Who should read this?
- Technical people who wish to revisit machine learning quickly.
- Non-technical people who want an introduction to machine learning but have no idea about where to start with.
- Anybody who thinks machine learning is “hard.”
Why Machine Learning?
Artificial Intelligence will shape our future more powerfully than any other innovation, this century. The rate of acceleration of AI is already astonishing. After two AI winters over the past four decades, rapidly growing volumes and varieties of available data, computational processing that is cheaper and more powerful, and affordable data storage, the game is now changing.
In this post, you will explore core machine learning concepts and algorithms behind all the technology that powers much of our day-to-day lives. By the end of this, you would be able to describe how it functions at the conceptual level and be equipped with the tools to start building similar models and applications yourself.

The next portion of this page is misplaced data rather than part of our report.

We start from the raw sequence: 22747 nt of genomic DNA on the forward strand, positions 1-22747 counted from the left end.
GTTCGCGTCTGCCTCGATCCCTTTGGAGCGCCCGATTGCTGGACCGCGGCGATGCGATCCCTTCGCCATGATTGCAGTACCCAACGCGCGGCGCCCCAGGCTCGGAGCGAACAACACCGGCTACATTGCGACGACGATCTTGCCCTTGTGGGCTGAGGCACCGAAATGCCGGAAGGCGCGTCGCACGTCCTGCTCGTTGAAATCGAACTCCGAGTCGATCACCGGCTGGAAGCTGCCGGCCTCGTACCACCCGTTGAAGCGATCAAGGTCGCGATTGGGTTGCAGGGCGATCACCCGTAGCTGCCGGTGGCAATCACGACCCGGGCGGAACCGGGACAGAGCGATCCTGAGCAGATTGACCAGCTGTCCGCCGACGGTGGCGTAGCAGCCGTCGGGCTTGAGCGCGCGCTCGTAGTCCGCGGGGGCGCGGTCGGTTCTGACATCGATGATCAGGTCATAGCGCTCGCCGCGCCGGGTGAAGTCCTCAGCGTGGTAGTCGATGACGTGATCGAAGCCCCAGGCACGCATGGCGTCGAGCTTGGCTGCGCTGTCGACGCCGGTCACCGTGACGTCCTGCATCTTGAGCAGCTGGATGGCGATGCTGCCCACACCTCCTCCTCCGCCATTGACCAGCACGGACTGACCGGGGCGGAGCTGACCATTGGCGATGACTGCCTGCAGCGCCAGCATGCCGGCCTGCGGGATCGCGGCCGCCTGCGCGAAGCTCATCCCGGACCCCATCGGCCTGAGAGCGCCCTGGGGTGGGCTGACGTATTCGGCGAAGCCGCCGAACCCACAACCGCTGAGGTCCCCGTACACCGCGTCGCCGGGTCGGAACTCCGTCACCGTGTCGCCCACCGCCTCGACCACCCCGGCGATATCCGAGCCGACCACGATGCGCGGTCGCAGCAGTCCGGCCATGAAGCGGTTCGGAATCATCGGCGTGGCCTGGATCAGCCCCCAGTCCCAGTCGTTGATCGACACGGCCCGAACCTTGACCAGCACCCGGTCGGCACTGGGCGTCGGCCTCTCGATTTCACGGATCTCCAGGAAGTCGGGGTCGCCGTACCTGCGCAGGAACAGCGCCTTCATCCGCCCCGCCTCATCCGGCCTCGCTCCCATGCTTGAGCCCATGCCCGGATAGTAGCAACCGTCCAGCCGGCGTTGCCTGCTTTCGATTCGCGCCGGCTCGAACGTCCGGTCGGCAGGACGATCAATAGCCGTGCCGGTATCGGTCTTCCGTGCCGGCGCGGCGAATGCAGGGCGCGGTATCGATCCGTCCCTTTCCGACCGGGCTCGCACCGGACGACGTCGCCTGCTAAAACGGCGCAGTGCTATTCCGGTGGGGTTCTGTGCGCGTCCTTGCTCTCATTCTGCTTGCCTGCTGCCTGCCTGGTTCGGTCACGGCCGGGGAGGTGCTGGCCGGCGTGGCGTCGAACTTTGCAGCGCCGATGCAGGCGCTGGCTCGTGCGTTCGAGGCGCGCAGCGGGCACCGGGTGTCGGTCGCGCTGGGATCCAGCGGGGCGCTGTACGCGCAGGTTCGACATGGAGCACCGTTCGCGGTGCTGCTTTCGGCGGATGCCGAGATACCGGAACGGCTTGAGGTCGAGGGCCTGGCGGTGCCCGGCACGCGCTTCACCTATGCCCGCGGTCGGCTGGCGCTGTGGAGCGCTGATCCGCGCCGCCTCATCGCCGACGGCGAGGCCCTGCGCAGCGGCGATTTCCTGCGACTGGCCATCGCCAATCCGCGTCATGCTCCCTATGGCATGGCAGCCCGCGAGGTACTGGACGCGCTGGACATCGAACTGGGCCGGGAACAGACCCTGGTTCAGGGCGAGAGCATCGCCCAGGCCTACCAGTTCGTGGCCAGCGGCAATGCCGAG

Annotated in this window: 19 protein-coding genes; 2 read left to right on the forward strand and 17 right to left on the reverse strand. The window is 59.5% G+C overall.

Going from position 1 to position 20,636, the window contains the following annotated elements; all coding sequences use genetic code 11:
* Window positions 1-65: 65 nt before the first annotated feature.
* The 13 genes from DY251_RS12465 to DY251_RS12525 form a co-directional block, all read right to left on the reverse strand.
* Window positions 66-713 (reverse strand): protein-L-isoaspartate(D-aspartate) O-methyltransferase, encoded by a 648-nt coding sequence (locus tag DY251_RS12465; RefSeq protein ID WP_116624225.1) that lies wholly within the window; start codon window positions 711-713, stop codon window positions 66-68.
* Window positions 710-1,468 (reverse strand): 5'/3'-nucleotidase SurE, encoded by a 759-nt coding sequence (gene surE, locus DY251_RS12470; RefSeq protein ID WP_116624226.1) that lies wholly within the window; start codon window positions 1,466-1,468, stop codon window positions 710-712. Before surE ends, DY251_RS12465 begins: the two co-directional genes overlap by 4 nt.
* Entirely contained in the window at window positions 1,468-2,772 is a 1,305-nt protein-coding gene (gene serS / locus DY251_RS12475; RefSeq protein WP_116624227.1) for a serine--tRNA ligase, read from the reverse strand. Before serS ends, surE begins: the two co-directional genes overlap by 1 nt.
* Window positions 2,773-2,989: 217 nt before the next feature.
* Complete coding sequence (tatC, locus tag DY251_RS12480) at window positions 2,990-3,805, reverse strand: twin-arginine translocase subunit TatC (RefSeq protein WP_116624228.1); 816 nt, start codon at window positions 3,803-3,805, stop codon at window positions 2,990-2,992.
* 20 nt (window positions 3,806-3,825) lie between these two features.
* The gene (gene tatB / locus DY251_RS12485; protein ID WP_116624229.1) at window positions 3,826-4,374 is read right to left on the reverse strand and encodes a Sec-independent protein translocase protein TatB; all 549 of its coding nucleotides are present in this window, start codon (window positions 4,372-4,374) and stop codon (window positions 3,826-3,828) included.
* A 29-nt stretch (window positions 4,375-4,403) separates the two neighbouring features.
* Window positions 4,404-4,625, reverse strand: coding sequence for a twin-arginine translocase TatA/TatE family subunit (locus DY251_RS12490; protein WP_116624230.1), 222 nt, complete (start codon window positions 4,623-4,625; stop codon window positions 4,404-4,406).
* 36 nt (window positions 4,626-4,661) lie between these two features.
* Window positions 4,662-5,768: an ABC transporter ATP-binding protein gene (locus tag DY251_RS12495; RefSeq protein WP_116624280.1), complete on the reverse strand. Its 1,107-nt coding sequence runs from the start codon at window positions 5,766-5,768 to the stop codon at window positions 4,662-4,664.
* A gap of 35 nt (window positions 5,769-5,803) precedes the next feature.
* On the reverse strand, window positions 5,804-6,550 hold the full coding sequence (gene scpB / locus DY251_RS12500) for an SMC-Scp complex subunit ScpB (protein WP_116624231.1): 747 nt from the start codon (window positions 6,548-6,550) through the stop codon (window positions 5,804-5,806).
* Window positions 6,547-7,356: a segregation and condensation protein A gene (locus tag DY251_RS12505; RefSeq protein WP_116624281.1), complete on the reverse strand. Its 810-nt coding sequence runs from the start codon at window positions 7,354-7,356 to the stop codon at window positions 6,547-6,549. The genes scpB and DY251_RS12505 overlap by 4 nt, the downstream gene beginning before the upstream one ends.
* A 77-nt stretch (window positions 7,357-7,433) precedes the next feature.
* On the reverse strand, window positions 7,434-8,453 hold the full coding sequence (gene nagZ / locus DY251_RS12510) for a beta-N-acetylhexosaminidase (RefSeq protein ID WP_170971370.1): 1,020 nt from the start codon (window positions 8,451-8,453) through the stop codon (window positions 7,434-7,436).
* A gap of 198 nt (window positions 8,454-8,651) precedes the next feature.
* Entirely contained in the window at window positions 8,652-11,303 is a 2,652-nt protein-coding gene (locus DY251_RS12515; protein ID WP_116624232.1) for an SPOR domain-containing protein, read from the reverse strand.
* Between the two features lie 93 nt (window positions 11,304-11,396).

Prerequisites to start with machine learning?
To understand the concepts presented, it is recommended that one meets the following prerequisites:
- In-depth knowledge of intro-level algebra: One should be comfortable with variables and coefficients, linear equations, calculus and understanding of graphs.
- Proficiency in programming basics, and some experience coding in Python: No prior experience with machine learning is required, but one should feel comfortable reading and writing Python code that contains basic programming constructs, such as function definitions/invocations, lists, dictionaries, loops, and conditional expressions.
- Basic knowledge of the following Python libraries:
The Semantic Tree:
Artificial intelligence is the study of agents that perceive the world around them, form plans, and make decisions to achieve their goals.
Machine learning is a subfield of artificial intelligence. Its goal is to enable computers to learn on their own. A machine’s learning algorithm enables it to identify patterns in observed data, build models that explain the world, and predict things without having explicit pre-programmed rules and models.